Sian Ka’an

The road to hell, they say, is paved with good intentions.

The road to Sian Ka’an, is paved with rocks, dust, potholes and pain. 

The plan was made after class on Friday.  There were to be six of us:

  • Red, the organizer (Germany)
  • Fran, Red’s friend from PDC last year (San Francisco)
  • Mars (Brazil)
  • Paparazzi (Holland)
  • Holly (Holland)
  • Me (USA)

Red knew a tour guide.  We met up with him at a cacao shop on the corner of Constituentes and 5th.  Money was exchanged.  A time was set: 7am on Sunday, meet by the school.  Visions of Sian Ka’an danced in our heads: a protected biosphere over 5000 square kilometers.  If you do the conversion from kilometers to miles, it equals “quite large, indeed”.  Promises of turtles (tortugas) dolphins (delphines), birds (aves) and manatees (er… manatees) danced in our heads.

The first wrinkle came on Saturday night.  A message from Red reminded everyone to set their clocks forward that night as Mexico’s Daylight Saving Time is April 7th.  One less hour of sleep with a terribly early wake up call was not welcome news.

Personally, I wasn’t sure if my phone (which is also my alarm clock) would automatically adjust to the time or not.  So doing the math backwards: be at school at 7, so wake up at 6, but in case my phone doesn’t actually set itself back automatically, be up at 5.  Since my brain likes to stress about things like this, I found myself awake at 4:30.  I checked my watch, checked my phone, and cursed the fact that all the electronics worked fine and set themselves correctly, yet now I wouldn’t be able to get back to sleep.

I arrived at the school just as Paparazzi and Mars were arriving, 7am on the nose.  Soon after, Holly arrived, and this was the first sign of trouble because she lived in the same house as Red, yet Red was nowhere to be seen.  She explained she had knocked on Red’s door, but since she didn’t answer, she assumed Red was already here.  Also: no tour guide, and no Fran.

So: we waited:

International students, will work for verbs.

Discussed during our wait:

  1. Jokes about “Mexican Time”.  We were all punctual, but our teachers had warned us that “Mexican Time” means a very flexible definition of start times.
  2. Concerns about Red and Fran.  Perhaps they were both out together on Saturday night, got quite lit up and were passed out at Fran’s house, and nobody knew where that was.
  3. Concerns about the fact that Red would not answer her phone, either.

Eventually Holly and Paparazzi decided to walk back to her host family’s house to check on Red again, perhaps ask the host parents if they had seen her come in last night.  Mars and I held on to the curb.  You know, to make sure it didn’t get away.  While they were gone, our tour guide showed up.  He explained something about having some trouble with the van or driver or something.  Translation; either overslept, didn’t set the clock, or just “Mexican Time”.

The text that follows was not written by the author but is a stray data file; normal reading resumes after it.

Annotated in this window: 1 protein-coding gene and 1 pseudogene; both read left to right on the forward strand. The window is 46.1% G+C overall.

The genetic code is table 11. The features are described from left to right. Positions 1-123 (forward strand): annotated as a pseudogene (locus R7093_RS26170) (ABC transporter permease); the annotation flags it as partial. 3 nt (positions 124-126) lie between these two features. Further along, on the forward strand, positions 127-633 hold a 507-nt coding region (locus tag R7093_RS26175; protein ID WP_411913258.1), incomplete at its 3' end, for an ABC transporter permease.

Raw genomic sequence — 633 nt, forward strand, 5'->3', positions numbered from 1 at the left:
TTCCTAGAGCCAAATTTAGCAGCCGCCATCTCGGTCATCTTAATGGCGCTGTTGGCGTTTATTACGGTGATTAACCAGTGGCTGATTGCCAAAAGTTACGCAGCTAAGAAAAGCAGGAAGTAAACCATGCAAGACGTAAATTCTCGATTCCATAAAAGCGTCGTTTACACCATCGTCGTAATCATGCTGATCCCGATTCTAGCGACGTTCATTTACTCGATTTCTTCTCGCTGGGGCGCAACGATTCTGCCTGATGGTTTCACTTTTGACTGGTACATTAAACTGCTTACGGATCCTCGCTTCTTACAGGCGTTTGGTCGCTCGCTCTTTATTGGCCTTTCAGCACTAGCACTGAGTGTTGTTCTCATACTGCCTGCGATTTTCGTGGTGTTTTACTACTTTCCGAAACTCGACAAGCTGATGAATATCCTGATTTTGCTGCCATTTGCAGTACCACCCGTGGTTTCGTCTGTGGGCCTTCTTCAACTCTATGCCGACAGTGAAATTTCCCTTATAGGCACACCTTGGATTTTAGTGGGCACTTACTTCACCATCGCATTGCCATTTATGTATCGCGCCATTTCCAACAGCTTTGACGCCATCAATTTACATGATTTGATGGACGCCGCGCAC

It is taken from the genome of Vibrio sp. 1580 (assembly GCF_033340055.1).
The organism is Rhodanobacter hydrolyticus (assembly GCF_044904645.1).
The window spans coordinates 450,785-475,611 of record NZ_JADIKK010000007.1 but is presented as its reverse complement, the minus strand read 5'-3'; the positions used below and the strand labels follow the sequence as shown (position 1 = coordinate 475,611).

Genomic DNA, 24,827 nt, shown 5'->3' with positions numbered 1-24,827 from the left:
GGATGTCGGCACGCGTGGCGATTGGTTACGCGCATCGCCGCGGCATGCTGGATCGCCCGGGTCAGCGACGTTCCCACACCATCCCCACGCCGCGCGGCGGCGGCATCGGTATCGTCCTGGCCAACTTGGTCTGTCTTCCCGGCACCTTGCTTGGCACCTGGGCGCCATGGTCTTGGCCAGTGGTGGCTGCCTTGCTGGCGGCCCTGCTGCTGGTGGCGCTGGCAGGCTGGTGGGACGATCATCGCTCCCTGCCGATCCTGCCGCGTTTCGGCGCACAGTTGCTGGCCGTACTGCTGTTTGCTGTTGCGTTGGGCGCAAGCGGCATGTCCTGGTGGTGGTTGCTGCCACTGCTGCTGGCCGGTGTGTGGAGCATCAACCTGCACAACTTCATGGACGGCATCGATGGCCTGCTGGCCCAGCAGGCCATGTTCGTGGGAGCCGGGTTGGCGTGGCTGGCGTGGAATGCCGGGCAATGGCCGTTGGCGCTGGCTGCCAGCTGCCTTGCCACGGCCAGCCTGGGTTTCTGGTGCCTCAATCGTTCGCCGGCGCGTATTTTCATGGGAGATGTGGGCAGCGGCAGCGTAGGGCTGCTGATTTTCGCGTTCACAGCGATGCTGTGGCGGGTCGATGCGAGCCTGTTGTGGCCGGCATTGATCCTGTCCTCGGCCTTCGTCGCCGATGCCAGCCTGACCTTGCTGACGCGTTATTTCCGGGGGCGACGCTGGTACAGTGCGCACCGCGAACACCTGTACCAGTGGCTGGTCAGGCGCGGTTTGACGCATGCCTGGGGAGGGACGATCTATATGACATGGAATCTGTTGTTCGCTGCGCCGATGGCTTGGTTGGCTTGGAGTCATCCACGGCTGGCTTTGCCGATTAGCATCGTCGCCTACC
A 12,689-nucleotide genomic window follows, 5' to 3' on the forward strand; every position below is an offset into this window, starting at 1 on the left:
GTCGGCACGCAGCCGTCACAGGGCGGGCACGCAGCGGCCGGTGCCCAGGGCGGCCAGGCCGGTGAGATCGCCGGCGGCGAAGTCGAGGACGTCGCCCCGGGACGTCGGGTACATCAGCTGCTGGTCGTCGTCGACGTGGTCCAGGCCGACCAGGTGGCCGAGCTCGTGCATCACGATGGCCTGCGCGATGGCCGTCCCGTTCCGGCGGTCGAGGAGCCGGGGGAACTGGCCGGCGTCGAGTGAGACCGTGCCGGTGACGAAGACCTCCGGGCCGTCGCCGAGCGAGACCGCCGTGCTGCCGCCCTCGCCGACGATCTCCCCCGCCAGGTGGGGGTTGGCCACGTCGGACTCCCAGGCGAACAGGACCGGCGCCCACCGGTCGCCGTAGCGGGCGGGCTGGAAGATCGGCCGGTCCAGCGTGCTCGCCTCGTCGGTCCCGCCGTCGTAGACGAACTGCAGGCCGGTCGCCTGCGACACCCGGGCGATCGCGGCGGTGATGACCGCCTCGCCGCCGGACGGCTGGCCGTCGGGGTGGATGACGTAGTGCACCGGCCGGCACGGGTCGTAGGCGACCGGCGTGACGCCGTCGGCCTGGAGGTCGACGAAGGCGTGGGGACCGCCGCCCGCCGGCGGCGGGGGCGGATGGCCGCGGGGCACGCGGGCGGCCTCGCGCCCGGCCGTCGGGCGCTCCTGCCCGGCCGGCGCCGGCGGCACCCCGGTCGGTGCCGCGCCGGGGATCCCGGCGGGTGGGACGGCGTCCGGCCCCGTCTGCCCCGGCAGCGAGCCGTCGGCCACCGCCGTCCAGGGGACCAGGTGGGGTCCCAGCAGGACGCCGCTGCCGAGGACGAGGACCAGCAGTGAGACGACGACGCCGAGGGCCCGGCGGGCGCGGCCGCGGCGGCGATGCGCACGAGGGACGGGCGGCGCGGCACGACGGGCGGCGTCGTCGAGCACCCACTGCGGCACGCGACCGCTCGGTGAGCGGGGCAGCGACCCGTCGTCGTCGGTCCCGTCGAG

Our chariot awaits.

Holly and Paparazzi returned, still missing Red, and no good leads on Fran.  Of note at this point: Red arranged this trip, it was all her doing.  She had planned on doing this trip last year when she was here, but she had a terrible car accident and was hospitalized for weeks, thus had to cancel it.  There’s no way she would miss it this time.  Concern mounted.  Several more attempts were made to her phone, with no luck.

The fact that both Red and Fran were missing at this point was cause for ever escalating concern.  However, there we were with a tour guide, a driver, and no leads on what to do next.  So we had the driver go back to the house one more time, then circle back to the school in the dwindling hope that the two had arrived VERY late, but both to no avail.  What else was to be done?  At over an hour later than scheduled, we departed on the planned adventure with a gloomy cloud of dread hanging over.

The first stop was Tulum, about 45 minutes south of PDC.  This is a ridiculously quaint little town, much like what I expect PDC was 15 years ago.  You can already see that it is starting to bulge and swell from touristing.  In 10 years it will likely be a vacation mecca much like PDC, with it’s own version of 5th avenue, it’s own party crossroads, etc.  Right now, however, it is still pretty quiet and quaint.  Get here while its still relatively unspoiled.